I have tattoos, I work in a library, I’m liberal, pro-choice, and try to eat local … and when I tell people I was homeschooled, I tend to get raised eyebrows. When I go on to say (if I’m feeling like starting a longer conversation, anyway!) that I was homeschooled religiously, the raised eyebrow tends to tell me they’re conjuring up images of me in a denim dress (the official homeschool mom uniform), probably mingling with my imaginary 17 brothers and sisters, straining to escape my homeschooled prison. Or, you know, something like that.
That’s the response I get now. The response I got when I was a kid was “What’s 8 times 7?”
Parents, the first thing I’m going to tell you is that if you’re homeschooling, or thinking about homeschooling a) it’s pretty awesome if done “right,” b) “right” is different for everyone, although some states have stricter guidelines about what qualifies as “right,” and c) your kid is going to be quizzed on their multiplication tables by strangers a LOT! My parents, before they were homeschooling parents, like to tell my brothers (two of them, not 17) and I of the time THEY were the ones quizzing some homeschooled kids they knew on their multiplication tables, because they felt it was their duty to make sure those kids-not-in-school-oh-my were getting a proper education. It’s pretty common. Get used to it.
Yeah… a lot of homeschooling curriculum is religious.
Being homeschooled in a religious environment had its pros and cons. I was part of that culture, so for me, my experience wasn’t as an outsider, but I don’t ever, ever, ever remember being taught to hate or fear any group, or that women should be subservient to men, or anything like what might be portrayed on certain TV shows about homeschoolers.
I thought people with different colored hair were the coolest people on the planet. Don’t let a group that bills itself as Christian keep you away right from the start. A lot of homeschooling groups are religious, but always be willing to give them a try. You can always pick and choose what your child is involved with.
I enjoyed my homeschooling upbringing, but I say it with a grin because truth be told: it wasn’t an ordeal.
That said, be prepared for lessons to be very overtly religious if the co-op you’re interested in bills itself as religious. Probably. I mean, if they say they’re Christian, they probably aren’t going to not mention it during meetings. Some of it might jive just fine with you, some of it might not. Check it out.
I enjoyed my homeschooling upbringing. It was really good for me. I’m not religious anymore, but my homeschooling upbringing wasn’t what drove me away. I’m still in contact with some people from those circles because they are amazing, intelligent, thoughtful people. Just like friends you have, I’m sure. I like to say I “survived” my religious upbringing, but I say it with a grin because truth be told: it wasn’t an ordeal.
Get ready to hear “your kid will be a hermit!” a whole lot.
People WILL tell you your child will be an unsocialized hermit. I PROMISE YOU. You will get judged, and your child will be judged, and people will be very up-front (dare I say, rude?) about asking you how you dare to lock up your child and not let them see the light of day. You will need to figure out how to answer these questions.
I like to regale people all the time of my weekly middle school schedule: swim class on Mondays, drama Tuesdays, creative writing Wednesdays, public speaking Thursdays, choir (Messiah For Young Voices) Fridays. Your child will NOT be a hermit if you find a network of like-minded people! I was a social butterfly growing up, and I socialized in activities with people in different peer/age groups on a regular basis outside of my neighborhood sphere AND got to hang out with the other kids in the neighborhood. I was anything but a hermit.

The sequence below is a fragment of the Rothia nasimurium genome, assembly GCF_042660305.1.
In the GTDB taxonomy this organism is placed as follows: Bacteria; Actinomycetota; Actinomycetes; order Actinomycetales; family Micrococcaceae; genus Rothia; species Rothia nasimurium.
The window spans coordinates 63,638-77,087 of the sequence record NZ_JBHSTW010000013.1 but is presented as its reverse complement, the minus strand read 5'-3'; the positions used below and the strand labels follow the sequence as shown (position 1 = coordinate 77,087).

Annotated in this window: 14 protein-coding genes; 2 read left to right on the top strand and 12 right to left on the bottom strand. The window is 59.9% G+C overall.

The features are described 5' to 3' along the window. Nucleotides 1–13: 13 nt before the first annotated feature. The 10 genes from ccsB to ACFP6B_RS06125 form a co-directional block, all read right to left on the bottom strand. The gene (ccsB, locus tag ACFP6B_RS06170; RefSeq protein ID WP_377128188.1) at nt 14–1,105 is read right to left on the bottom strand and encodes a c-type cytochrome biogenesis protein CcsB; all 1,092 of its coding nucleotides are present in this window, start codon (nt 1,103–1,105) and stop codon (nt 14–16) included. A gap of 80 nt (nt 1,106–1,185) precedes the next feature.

… When I started going to public school, I was the Hermione of the class …
One of the best things about growing up as a homeschooler was being able to take field trips ALL THE TIME. Our homeschool co-op took trips bi-weekly at least. We went to really cool places driving all over Pennsylvania in our silver Volkswagon bus and we got to go in small groups, so we got lots of individual attention, and having your mom there is good sometimes because they’re going to force you to ask questions! I think this was really good for me –- although I will say when I started going to public school, I was the Hermione of the class because I had grown up just assuming EVERYBODY was required to ask questions and answer them in class.
Trust me: homeschooling really is awesome, even though I ended up in public school.
Why did I start going to public school if homeschooling was the bee’s knees? There is one thing you should note: different places have different homeschooling cultures. I was homeschooled initially in a Philadelphia suburb. The homeschooling network was deep and wide. Then we moved to a rural southern area, and the homeschooling network was small and insular, and the homeschooling laws were also much more lax than they were in PA, so we were suddenly in a different “brand” of homeschooling and we simply didn’t fit in (suddenly, we were even more offbeat than before).
Look into the homeschooling culture of your area and see if there are groups that fit your wants. There ended up not being a good culture that fit *us* in that area… so I decided to go to public school. Sometimes, you do have to look at things and make the decision for whether you should continue or begin at all, given the location circumstances. And there’s my final piece of advice: if your child wants to quit homeschooling, hear them out. Sometimes, it’s just not right.